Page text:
What is important to recognize by Jack's and Ralph's second mountain exploration?William Golding's "Lord of the Flies"

Expert Answers
mwestwood eNotes educator| Certified Educator

Having arrived on the tropical island in Chapter 1 of "Lord of the Flies," the boys explore it and climb a coral mountain.  When they return from the mountain in Chapter 2, Ralph calls a meeting, informing the boys that they will have to care for themselves.  He suggests making shelters and building a fire on the mountaintop so that rescuers will see it.  When Piggy takes the conch, Jack looks to Ralph to forbid Piggy to speak, but Ralph allows  Piggy to speak.  This is the beginning of the division between Ralph and Jack.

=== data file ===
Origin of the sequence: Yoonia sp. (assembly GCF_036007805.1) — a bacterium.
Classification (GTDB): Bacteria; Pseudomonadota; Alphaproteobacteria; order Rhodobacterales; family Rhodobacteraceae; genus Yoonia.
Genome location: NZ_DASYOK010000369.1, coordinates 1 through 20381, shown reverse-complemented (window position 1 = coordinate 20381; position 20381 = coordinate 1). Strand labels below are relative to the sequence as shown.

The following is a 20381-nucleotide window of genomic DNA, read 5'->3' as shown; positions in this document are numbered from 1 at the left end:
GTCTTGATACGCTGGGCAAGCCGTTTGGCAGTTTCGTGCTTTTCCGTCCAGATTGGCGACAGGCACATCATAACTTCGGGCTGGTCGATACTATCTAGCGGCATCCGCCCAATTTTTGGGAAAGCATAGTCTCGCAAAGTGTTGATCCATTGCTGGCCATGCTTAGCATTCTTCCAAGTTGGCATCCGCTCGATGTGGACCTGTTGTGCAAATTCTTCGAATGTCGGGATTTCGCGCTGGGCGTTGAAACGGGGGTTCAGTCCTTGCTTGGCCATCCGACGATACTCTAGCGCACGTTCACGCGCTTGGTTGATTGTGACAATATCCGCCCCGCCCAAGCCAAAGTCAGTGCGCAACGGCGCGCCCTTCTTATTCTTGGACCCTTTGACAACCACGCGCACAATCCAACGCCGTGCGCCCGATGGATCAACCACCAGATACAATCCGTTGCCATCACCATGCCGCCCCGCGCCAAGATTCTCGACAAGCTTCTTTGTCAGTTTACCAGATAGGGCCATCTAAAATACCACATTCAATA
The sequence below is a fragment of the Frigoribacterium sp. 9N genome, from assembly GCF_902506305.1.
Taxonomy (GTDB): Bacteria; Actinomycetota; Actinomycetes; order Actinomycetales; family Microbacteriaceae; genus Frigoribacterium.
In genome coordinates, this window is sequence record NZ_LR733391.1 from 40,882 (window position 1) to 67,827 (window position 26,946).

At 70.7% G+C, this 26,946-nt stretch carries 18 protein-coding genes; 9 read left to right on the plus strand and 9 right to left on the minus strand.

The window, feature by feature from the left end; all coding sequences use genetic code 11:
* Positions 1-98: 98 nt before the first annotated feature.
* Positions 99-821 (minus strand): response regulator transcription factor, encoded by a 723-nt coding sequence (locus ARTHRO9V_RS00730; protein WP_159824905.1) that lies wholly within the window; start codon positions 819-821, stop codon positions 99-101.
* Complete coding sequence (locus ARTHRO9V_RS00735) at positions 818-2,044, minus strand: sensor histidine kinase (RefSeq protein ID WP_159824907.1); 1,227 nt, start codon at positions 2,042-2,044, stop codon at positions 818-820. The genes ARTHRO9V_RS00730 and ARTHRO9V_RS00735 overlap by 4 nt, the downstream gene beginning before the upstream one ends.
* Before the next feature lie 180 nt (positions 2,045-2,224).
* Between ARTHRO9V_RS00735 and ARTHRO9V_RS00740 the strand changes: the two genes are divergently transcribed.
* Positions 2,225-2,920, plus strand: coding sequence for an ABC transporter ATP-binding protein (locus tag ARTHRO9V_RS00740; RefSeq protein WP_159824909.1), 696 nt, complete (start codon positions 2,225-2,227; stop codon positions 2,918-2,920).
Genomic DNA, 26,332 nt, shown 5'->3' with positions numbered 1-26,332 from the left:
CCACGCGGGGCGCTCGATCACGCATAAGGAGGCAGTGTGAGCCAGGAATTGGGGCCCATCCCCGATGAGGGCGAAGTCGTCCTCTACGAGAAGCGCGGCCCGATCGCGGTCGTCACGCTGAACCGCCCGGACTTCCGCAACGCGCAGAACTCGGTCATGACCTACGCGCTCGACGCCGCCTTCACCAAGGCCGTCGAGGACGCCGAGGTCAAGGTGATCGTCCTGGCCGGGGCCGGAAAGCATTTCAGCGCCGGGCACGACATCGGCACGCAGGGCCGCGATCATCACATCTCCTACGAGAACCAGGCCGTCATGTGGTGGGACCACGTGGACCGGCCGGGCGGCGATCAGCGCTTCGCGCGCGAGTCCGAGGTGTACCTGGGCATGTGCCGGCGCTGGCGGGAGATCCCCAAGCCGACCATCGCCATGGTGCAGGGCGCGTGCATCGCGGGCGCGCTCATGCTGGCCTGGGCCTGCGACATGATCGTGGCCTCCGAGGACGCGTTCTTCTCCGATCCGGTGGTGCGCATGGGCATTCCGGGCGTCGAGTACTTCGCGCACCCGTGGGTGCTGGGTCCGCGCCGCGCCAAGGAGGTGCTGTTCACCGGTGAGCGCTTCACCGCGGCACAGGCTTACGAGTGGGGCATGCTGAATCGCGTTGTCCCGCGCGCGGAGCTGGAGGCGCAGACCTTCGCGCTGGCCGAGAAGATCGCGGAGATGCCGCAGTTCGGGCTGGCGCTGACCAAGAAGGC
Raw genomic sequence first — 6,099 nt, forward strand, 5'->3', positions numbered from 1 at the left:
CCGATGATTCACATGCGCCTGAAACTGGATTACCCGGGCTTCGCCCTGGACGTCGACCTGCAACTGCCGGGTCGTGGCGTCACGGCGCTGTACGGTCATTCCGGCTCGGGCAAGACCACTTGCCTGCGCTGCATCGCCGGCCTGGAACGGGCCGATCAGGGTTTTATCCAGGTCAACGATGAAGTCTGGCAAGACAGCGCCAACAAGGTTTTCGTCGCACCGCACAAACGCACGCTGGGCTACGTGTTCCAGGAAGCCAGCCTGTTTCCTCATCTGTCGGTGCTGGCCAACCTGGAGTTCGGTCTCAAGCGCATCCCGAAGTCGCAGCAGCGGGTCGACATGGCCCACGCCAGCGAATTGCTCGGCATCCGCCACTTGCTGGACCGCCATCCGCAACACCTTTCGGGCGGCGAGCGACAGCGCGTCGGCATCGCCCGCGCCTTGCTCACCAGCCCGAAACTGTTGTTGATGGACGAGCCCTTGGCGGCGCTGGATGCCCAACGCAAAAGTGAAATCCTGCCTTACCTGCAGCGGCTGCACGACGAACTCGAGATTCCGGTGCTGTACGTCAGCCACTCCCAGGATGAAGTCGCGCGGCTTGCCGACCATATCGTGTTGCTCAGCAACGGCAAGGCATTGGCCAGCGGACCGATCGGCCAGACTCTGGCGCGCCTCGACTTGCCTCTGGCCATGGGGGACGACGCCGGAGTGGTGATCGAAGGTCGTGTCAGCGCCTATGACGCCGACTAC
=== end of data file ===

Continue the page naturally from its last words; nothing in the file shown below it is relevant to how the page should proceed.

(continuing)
There are more cracks that break in the structure.  At the meeting of the boys, Jack encourages the fantasizing of the boys about the "beast" by telling them that he can hunt and kill it just like the pigs.  Ralph challenges him, declaring that there is no beast.  Then, they decide to climb up the mountain and kindle a fire.  Once there, Jack grabs Piggy's glasses and uses them to ignite the fire.

But, after the fire is lit, the boys allow the fire--symbolic of their power--to get out of control and burn part of the island,  In addition, a littl'un is missing and can not be found.

It is their fear that becomes insidious in the boys as they are already beginning to get out of order.  Jack yells at Piggy to shut up, demonstrating his antagonism.  And, once the system breaks down, it is easy for someone like Jack to rise to power in the midst of chaos and death.  In the popping of the tree fire the little'un named Percival cannot be found. 

Read the study guide:
Lord of the Flies

Access hundreds of thousands of answers with a free trial.

Start Free Trial
Ask a Question